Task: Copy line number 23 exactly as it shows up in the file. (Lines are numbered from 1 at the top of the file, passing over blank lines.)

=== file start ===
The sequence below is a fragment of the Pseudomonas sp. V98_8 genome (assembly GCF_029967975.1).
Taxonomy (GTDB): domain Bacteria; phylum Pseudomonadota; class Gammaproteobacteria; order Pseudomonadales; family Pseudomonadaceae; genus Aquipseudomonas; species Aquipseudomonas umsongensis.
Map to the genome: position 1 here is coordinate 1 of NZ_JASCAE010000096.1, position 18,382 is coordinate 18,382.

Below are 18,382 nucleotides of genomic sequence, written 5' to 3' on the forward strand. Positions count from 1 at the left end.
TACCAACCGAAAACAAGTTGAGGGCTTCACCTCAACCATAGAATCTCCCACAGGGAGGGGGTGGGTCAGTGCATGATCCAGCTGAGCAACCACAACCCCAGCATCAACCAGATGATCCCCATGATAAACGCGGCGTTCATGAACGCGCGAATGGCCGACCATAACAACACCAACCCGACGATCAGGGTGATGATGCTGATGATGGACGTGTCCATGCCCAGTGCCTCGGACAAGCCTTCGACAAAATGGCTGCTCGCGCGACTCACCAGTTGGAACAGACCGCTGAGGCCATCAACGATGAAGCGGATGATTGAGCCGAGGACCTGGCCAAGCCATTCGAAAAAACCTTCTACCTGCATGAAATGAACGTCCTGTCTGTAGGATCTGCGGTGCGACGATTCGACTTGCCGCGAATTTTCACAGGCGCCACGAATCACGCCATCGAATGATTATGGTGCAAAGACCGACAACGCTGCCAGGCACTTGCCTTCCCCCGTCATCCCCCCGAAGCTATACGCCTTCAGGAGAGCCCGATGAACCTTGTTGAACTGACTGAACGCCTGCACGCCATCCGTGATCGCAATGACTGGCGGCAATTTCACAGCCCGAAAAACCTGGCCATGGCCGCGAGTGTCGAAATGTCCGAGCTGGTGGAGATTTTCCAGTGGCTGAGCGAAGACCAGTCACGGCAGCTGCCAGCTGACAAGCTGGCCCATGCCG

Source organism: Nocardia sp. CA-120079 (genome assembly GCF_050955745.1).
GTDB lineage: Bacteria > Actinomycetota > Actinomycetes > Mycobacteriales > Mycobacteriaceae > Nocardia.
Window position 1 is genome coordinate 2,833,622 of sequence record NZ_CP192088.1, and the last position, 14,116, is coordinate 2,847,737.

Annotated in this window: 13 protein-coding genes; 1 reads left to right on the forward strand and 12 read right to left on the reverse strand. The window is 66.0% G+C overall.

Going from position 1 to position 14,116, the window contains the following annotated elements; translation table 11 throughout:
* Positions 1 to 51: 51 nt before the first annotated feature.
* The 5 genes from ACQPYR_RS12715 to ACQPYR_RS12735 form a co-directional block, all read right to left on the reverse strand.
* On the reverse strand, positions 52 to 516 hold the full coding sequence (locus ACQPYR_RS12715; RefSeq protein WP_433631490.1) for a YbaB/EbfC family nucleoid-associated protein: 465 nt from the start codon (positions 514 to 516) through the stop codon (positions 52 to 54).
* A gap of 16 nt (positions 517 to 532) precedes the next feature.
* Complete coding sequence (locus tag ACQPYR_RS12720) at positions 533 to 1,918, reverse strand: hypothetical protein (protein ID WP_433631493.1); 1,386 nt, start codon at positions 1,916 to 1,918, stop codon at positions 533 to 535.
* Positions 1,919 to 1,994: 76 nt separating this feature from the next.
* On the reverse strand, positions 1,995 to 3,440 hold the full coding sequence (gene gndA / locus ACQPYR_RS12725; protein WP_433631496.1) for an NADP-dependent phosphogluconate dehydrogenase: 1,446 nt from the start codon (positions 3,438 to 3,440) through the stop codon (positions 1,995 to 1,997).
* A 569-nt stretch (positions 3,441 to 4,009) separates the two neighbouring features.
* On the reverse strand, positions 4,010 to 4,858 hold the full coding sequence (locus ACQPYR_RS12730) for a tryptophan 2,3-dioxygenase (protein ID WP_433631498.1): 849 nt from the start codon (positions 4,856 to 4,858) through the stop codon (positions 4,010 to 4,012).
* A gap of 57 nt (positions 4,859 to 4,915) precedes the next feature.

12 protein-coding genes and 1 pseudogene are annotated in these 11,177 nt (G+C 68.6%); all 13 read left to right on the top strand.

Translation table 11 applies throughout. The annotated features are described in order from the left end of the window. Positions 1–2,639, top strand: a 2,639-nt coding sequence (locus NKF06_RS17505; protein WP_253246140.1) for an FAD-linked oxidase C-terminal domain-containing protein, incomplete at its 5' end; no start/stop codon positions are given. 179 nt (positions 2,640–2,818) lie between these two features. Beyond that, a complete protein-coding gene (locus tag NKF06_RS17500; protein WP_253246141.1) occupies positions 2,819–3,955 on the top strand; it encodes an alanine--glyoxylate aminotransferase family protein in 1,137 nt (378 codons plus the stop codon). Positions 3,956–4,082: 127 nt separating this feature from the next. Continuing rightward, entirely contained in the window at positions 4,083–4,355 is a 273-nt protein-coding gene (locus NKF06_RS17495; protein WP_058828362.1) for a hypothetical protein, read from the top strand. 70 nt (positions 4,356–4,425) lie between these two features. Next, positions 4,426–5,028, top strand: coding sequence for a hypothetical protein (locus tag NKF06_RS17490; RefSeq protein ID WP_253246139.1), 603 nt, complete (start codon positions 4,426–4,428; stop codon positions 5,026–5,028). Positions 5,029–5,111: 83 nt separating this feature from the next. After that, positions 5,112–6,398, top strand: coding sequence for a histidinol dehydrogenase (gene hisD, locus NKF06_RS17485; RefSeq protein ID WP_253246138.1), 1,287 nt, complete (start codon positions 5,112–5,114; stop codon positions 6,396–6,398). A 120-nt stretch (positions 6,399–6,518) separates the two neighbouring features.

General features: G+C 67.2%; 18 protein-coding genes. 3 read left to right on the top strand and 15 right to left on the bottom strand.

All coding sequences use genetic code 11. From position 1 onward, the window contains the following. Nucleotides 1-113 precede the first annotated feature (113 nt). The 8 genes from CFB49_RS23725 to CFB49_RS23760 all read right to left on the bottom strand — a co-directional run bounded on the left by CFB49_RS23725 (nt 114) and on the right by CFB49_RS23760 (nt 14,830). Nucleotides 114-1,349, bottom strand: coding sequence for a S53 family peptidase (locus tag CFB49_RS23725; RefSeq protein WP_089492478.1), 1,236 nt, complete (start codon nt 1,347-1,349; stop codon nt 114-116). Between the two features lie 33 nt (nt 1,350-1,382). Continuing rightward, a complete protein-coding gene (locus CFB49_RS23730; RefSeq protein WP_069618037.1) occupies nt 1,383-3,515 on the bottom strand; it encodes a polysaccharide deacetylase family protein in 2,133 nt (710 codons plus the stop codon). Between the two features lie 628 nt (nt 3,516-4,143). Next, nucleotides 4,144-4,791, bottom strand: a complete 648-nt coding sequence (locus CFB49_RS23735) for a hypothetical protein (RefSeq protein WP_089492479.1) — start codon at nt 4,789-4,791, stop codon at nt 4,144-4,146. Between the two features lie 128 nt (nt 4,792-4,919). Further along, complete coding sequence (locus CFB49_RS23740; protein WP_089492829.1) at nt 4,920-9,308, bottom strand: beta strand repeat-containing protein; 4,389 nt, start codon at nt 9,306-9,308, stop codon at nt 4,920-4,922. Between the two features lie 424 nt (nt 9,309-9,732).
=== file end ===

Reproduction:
General features: G+C 67.2%; 18 protein-coding genes. 3 read left to right on the top strand and 15 right to left on the bottom strand.